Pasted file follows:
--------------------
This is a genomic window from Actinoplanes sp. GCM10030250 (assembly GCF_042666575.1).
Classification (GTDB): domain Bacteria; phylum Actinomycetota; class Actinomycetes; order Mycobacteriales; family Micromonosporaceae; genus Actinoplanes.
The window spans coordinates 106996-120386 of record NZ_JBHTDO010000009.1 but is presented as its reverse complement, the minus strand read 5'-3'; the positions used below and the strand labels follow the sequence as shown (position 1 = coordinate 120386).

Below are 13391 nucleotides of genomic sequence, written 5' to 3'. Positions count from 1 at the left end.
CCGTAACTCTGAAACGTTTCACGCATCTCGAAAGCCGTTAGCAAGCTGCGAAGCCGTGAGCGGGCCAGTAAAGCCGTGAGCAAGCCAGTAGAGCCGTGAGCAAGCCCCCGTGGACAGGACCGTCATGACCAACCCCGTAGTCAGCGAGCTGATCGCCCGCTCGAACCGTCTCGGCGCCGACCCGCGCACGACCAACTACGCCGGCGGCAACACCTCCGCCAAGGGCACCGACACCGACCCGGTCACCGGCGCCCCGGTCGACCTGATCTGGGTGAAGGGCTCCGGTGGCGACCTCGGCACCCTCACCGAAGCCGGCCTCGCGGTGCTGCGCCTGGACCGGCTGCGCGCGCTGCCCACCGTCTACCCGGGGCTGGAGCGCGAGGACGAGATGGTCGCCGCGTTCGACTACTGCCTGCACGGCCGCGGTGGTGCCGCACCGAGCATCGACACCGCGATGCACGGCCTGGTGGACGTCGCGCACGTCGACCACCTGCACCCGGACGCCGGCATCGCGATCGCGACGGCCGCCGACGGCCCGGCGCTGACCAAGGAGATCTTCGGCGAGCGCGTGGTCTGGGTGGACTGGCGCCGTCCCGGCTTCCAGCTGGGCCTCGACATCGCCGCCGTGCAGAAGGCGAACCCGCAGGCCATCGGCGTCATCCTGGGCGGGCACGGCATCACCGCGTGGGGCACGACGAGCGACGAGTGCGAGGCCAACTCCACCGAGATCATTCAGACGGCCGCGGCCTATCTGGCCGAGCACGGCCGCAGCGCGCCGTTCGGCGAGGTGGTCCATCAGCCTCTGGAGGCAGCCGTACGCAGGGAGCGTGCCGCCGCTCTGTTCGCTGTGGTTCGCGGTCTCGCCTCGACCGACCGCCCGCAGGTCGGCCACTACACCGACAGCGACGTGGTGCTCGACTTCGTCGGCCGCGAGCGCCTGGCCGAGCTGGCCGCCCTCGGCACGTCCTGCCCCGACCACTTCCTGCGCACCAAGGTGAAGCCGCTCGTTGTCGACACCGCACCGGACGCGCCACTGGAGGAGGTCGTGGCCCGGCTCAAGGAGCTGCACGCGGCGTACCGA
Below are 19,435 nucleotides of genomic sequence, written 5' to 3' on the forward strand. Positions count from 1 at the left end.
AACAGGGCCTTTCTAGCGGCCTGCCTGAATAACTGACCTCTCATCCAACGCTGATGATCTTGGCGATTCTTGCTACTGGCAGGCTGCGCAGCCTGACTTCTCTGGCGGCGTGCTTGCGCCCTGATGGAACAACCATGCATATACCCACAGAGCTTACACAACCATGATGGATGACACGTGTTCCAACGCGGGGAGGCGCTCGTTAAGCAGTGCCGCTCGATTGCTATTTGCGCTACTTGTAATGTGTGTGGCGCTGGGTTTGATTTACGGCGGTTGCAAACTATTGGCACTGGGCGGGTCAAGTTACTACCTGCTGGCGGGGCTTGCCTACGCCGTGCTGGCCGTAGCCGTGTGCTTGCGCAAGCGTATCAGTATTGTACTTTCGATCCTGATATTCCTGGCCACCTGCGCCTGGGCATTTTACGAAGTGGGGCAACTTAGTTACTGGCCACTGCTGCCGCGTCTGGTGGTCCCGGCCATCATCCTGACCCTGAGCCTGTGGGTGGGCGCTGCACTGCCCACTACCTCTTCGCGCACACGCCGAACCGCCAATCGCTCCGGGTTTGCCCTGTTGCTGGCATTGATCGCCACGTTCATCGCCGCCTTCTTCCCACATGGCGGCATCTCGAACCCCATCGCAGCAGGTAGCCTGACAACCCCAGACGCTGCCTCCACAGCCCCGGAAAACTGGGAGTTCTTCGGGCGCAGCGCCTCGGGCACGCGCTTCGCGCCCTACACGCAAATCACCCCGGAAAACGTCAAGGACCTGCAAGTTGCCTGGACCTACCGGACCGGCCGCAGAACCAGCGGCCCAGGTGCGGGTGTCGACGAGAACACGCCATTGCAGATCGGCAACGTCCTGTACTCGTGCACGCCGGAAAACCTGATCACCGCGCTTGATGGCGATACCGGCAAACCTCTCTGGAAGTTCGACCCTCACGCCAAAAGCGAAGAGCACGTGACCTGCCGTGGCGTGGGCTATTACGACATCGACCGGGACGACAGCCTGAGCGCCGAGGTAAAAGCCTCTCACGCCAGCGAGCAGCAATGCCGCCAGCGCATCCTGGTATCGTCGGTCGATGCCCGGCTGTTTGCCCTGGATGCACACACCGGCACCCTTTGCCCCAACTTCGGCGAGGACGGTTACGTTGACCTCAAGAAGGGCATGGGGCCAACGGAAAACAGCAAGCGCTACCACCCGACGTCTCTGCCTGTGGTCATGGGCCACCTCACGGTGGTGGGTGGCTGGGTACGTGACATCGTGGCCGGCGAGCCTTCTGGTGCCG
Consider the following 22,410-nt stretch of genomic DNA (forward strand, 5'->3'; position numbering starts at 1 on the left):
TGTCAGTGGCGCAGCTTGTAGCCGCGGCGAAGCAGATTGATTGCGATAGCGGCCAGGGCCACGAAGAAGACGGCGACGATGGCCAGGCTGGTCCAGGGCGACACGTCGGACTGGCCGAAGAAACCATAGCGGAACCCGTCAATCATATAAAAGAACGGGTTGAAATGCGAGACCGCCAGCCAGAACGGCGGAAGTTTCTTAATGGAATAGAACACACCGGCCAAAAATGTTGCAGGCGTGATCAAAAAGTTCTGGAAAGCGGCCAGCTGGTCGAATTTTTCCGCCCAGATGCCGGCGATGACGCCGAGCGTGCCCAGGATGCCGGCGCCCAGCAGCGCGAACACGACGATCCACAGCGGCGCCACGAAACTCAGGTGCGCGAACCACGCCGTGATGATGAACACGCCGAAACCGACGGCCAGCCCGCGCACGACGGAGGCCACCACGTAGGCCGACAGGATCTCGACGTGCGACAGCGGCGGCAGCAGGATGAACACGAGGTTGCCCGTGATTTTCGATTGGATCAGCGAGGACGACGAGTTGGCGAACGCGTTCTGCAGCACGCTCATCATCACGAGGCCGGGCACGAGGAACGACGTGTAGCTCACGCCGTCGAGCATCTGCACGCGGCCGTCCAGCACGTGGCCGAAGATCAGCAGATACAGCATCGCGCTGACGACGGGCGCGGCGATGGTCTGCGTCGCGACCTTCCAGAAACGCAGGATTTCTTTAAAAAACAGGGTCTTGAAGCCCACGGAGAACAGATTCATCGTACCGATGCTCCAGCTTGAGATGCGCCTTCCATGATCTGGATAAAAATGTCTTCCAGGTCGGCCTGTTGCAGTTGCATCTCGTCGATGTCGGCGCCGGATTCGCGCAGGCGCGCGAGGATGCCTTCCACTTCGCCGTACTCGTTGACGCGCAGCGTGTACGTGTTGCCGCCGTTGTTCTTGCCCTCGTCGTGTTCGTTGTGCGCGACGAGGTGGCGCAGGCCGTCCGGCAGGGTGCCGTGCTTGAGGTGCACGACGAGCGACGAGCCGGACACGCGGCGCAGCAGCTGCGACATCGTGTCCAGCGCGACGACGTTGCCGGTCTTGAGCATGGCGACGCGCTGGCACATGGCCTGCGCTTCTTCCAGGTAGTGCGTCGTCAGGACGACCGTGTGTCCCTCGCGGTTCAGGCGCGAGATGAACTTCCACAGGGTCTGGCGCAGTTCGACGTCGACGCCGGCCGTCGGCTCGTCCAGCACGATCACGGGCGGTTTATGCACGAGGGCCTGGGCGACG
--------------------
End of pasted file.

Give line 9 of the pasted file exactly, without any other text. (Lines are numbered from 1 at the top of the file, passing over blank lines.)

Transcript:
TGTCAGTGGCGCAGCTTGTAGCCGCGGCGAAGCAGATTGATTGCGATAGCGGCCAGGGCCACGAAGAAGACGGCGACGATGGCCAGGCTGGTCCAGGGCGACACGTCGGACTGGCCGAAGAAACCATAGCGGAACCCGTCAATCATATAAAAGAACGGGTTGAAATGCGAGACCGCCAGCCAGAACGGCGGAAGTTTCTTAATGGAATAGAACACACCGGCCAAAAATGTTGCAGGCGTGATCAAAAAGTTCTGGAAAGCGGCCAGCTGGTCGAATTTTTCCGCCCAGATGCCGGCGATGACGCCGAGCGTGCCCAGGATGCCGGCGCCCAGCAGCGCGAACACGACGATCCACAGCGGCGCCACGAAACTCAGGTGCGCGAACCACGCCGTGATGATGAACACGCCGAAACCGACGGCCAGCCCGCGCACGACGGAGGCCACCACGTAGGCCGACAGGATCTCGACGTGCGACAGCGGCGGCAGCAGGATGAACACGAGGTTGCCCGTGATTTTCGATTGGATCAGCGAGGACGACGAGTTGGCGAACGCGTTCTGCAGCACGCTCATCATCACGAGGCCGGGCACGAGGAACGACGTGTAGCTCACGCCGTCGAGCATCTGCACGCGGCCGTCCAGCACGTGGCCGAAGATCAGCAGATACAGCATCGCGCTGACGACGGGCGCGGCGATGGTCTGCGTCGCGACCTTCCAGAAACGCAGGATTTCTTTAAAAAACAGGGTCTTGAAGCCCACGGAGAACAGATTCATCGTACCGATGCTCCAGCTTGAGATGCGCCTTCCATGATCTGGATAAAAATGTCTTCCAGGTCGGCCTGTTGCAGTTGCATCTCGTCGATGTCGGCGCCGGATTCGCGCAGGCGCGCGAGGATGCCTTCCACTTCGCCGTACTCGTTGACGCGCAGCGTGTACGTGTTGCCGCCGTTGTTCTTGCCCTCGTCGTGTTCGTTGTGCGCGACGAGGTGGCGCAGGCCGTCCGGCAGGGTGCCGTGCTTGAGGTGCACGACGAGCGACGAGCCGGACACGCGGCGCAGCAGCTGCGACATCGTGTCCAGCGCGACGACGTTGCCGGTCTTGAGCATGGCGACGCGCTGGCACATGGCCTGCGCTTCTTCCAGGTAGTGCGTCGTCAGGACGACCGTGTGTCCCTCGCGGTTCAGGCGCGAGATGAACTTCCACAGGGTCTGGCGCAGTTCGACGTCGACGCCGGCCGTCGGCTCGTCCAGCACGATCACGGGCGGTTTATGCACGAGGGCCTGGGCGACG